HVAC Do’s and Don’ts Before Summer Hits

It’s that time of year when many homeowners are preparing for some fun in the sun. But it’s also a critical time to be sure all of your home systems are ready to handle the additional workload that comes with rising temps.

Without a doubt, a home’s heating, ventilation and air conditioning (HVAC) system is one item that does some heavy lifting during the summer. Here, a Service Experts pro shares seven tips to take into account when preparing your cooling system for summer.

Do Get an HVAC Tune-Up

A twice annual HVAC tune-up can act as a safety net against future problems. While anything can happen when a system is being used quite a bit, getting your air conditioner, furnace and other HVAC components tuned up before repair crews get busy during the hot summer season can undoubtedly help you head off costly repairs later. Plus, it also includes a status check for how your system is currently performing. Annual maintenance also may help keep your valuable manufacturer’s warranty valid, which supports you in case a key component breaks during the warranty period.

African American man adjusting the temperature on the thermostat of his house - home automation concepts

“Tightening electrical components, cleaning condensate lines, cleaning the outdoor and indoor coils, and lubricating necessary components, it’s all part of the annual checkup we do,” said Mike Carson, field operations manager at Service Experts. “And, we’ll change your air filters and answer any questions you may have too. It’s the best small investment any homeowner can make this time of year.”

Don’t Postpone Repairs

When a specialist recommends repairs during a tune-up or if they come up unexpectedly, some homeowners think they can prolong the use of the part or component for “just one more summer.” This mindset, however, only leads to more expensive repairs down the road.

Man replacing a filter on a home air conditioning system.

“Clogged lines, dirty filters, low refrigerant (Freon), loose or broken parts, you name it, it all contributes to how efficiently your system runs. It’s always best to address problems when they arise to keep it operating to its full potential,” Carson said.

Do Upgrade Your Thermostat

If you haven’t done it already, upgrading to a smart thermostat may decrease wear and tear on your HVAC system. Think about this: Energy savings estimates can run from as low as 12% a year to higher than 20%. Your best choice is to go with an Energy Star®-certified thermostat, Carson said, and ask an HVAC pro about how to set cooling times that align with your daily schedule. In some places, you also may be able to take advantage of reduced electricity rates during off-peak hours.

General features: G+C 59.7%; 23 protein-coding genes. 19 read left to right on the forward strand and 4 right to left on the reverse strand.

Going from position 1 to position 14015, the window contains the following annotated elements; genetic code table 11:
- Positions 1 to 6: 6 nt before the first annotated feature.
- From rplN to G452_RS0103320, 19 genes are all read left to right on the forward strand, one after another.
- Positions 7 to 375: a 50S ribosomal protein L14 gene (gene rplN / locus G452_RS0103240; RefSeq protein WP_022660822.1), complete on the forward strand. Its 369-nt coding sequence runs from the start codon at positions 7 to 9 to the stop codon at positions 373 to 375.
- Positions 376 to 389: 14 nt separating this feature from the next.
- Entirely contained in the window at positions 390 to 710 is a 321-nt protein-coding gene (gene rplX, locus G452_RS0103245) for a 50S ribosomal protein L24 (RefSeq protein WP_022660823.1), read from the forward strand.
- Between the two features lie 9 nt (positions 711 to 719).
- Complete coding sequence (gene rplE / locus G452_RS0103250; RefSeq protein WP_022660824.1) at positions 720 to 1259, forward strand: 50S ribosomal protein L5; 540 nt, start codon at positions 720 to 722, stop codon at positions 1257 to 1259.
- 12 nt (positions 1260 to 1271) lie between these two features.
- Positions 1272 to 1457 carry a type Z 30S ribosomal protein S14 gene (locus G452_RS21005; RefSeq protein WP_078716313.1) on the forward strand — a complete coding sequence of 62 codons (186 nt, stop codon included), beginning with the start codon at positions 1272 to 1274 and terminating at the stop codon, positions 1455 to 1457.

Don’t Use an Overly Restrictive Air Filter

Regularly replacing your air filter is crucial; however, there are a wide variety of different filters to choose from. Certain types can be extremely restrictive, promising to filter out all viruses and contaminants. While they may efficiently remove many contaminants, these highly restrictive filters might also slow airflow and very well could make your unit work harder. When you arrange your tune-up, it’s a good strategy to ask the technician for a recommendation, Carson added.

Do De-Clutter and Remove Obstructions

This is not merely a recommendation about household clutter, but more about removing the airflow obstructions inside and outside of your home. First, indoors, if air vents are hindered by furniture or household items, that can limit airflow into that room or location. That means your cooling system will have to run longer to get the air temperature to the temperature set on your thermostat.

The other location where obstructions can be a concern is near your condenser coil outside the house. Some residents see these as an eyesore and attempt to cover them up with shrubbery or even build structures or other landscaping. Bad idea!

Bag of repairman's work tools, gloves on top of air conditioner units outside a brick home.  Service industry, working class.

“Obstructions to units and vents on the inside and outside of the home can be both an efficiency and safety concern,” Carson noted. “Covering up or blocking return air vents, where the system draws in the air inside the home is another common problem we see. These things can be like asking your system to work harder while wearing a very heavy face mask.”

Don’t Neglect Your Air Ducts

Clean air ducts are indispensable to the condition of your home—and the people living in it. Pollen and airborne toxins from sprays, cooking, candles, fireplaces and off-gassing items can all stay inside your air ducts and cause issues for people suffering from asthma and allergies.

Here are some signs your home might need an air duct cleaning:

  • Mold was found in the home or inside the air conditioning unit.
  • Dust blows out of vents when the blower is turned on.
  • A renovation involving extensive dust has recently been done.

Do Consider a High-Efficiency AC Upgrade

If your HVAC equipment is close to the end of its life, replacing it with a new high-efficiency system before high temperatures are here can be better than waiting for “just one more summer.” Although that has always been a good idea, it’s more true now than ever before.

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